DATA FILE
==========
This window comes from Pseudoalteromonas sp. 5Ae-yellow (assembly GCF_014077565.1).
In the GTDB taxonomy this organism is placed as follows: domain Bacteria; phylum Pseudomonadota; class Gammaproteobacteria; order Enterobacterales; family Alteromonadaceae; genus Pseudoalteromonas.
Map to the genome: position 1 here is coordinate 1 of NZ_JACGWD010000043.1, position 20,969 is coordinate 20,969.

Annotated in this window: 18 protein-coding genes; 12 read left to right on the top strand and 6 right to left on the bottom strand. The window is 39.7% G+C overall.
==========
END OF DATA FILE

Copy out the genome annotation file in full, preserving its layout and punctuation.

This window comes from Pseudoalteromonas sp. 5Ae-yellow (assembly GCF_014077565.1).
In the GTDB taxonomy this organism is placed as follows: domain Bacteria; phylum Pseudomonadota; class Gammaproteobacteria; order Enterobacterales; family Alteromonadaceae; genus Pseudoalteromonas.
Map to the genome: position 1 here is coordinate 1 of NZ_JACGWD010000043.1, position 20,969 is coordinate 20,969.

Annotated in this window: 18 protein-coding genes; 12 read left to right on the top strand and 6 right to left on the bottom strand. The window is 39.7% G+C overall.